Talent quest: Why you can’t afford to drop the ball on staff training

Employees are the most important asset in many businesses, so investing in them is crucial. Developing their skills will help your business evolve in line with industry and technology changes; will minimise staff turnover and help retain star performers. However, training costs time and money. Here are five ways training can work for your business.

Training is not about ticking HR boxes. It represents a commitment to developing staff and a business. Even in hard times, savvy businesses continue to allocate resources in this area knowing that productivity is important for growth. So how do they get the most out of staff training?

Career advancement

Businesses that make an articulated commitment to develop staff skills and knowledge always come out on top. Most employees want to develop their careers and will respond positively to managers who proactively help them map out a career development plan and how to achieve it.

Coca-Cola Great Britain takes training and development seriously: “We have continuously invested over the years with the aim of strengthening this important area of business performance, placing emphasis on employee development plans, internal talent management, leadership development for managers and employee performance management.”

Development plans can be agreed to in writing by an employee and manager, and supported by a clearly defined training plan. Businesses should track staff progress and align key performance indicators with business objectives.

Supporting career advancement with an agreed training and management plan also helps to retain star performers, which is crucial for any business.

Leverage new skills

Any new skills and competencies achieved as a result of training need to be immediately incorporated into daily work tasks to reinforce any learnings and ensure it translates into business outcomes. New skills and tasks should also be incorporated into job descriptions, which supports employee development and enhances job satisfaction.

A UK report Engaging for Success, by Nita Clarke and David MacLeod, identifies compelling evidence that productivity and innovation improves when employees feel empowered and supported in their roles. In support of her argument, Clarke also points to research, which shows a 10 per cent increase in investment in good workplace practises, relating to staff engagement, boosts profits by up to £1,500 per employee annually.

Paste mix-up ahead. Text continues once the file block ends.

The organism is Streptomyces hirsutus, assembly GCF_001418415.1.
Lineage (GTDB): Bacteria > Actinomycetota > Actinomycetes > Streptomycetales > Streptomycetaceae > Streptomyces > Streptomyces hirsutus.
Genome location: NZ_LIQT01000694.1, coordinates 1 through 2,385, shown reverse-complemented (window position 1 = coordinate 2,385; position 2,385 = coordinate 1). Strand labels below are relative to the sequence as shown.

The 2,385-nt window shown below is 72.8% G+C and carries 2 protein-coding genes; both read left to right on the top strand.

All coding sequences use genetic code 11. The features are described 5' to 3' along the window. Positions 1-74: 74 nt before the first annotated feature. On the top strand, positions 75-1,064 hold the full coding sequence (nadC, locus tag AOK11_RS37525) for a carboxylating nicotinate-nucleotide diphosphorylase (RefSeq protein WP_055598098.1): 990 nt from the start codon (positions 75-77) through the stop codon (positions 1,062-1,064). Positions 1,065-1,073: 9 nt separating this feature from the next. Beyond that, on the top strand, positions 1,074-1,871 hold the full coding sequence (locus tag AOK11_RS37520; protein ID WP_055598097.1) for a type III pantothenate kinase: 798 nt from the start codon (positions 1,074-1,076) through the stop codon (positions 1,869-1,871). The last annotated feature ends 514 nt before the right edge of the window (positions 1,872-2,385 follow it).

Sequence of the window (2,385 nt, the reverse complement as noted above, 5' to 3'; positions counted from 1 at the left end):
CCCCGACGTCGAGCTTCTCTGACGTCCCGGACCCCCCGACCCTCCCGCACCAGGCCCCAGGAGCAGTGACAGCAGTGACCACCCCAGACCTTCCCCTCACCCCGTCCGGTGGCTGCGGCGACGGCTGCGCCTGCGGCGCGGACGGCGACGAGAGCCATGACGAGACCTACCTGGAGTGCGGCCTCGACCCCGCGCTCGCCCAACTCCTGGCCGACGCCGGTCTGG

Take time to talk

Regular feedback for staff and recognition by managers is HR 101, but it’s often brushed aside as attention turns to more pressing tasks. However, research abounds confirming that staff respond more positively to manager feedback and a pat on the back than a salary increase or bonus.

Post-training feedback is particularly important to praise staff for identifying new opportunities, embarking on new initiatives or introducing new ways of thinking. Feedback is also important for staff dealing with new tasks and any subsequent changes to their roles.

It’s motivating for staff, improves productivity and provides an opportunity for managers to give support where needed.

Promote from within

When recruiting for a role, managers often cast the net outside the business in the hope of finding the perfect candidate. But given the high cost of recruitment – in terms of time and money, and the need to retain junior as well as senior star performers – promoting from within can be a smarter move, if you can support the decision with the right training.

It sends a strong message to the team that the business is committed to its staff, supports career progression with suitable training and development, and provides real opportunities for staff.

“Employee development and promotion from within is a fantastic motivator and demonstrates the commitment of your company to your workforce’s individual career goals and future plans,” says Beatrice Bartlay, founder of employment agency 2B Interface.

Measure the investment

Any investment needs measuring so it’s important to understand the effectiveness of the training and its contribution to the business.

Encourage staff to create their own post-training action plans by nominating three to five key problems in the business, how they can apply the training, a measurable goal and a deadline. Evaluating any outcomes becomes an effective way of measuring the investment. The process might also identify new opportunities or areas of employee interest that can help the business grow.

It’s also important to evaluate the training provider, their course material, how their training objectives could be applied in the workplace and their overall effectiveness to assess whether other staff will benefit in the future.

For many businesses, staff training and development is a no-brainer. A positive working environment where employees can see tangible and personal benefits can help foster loyalty while also growing the business.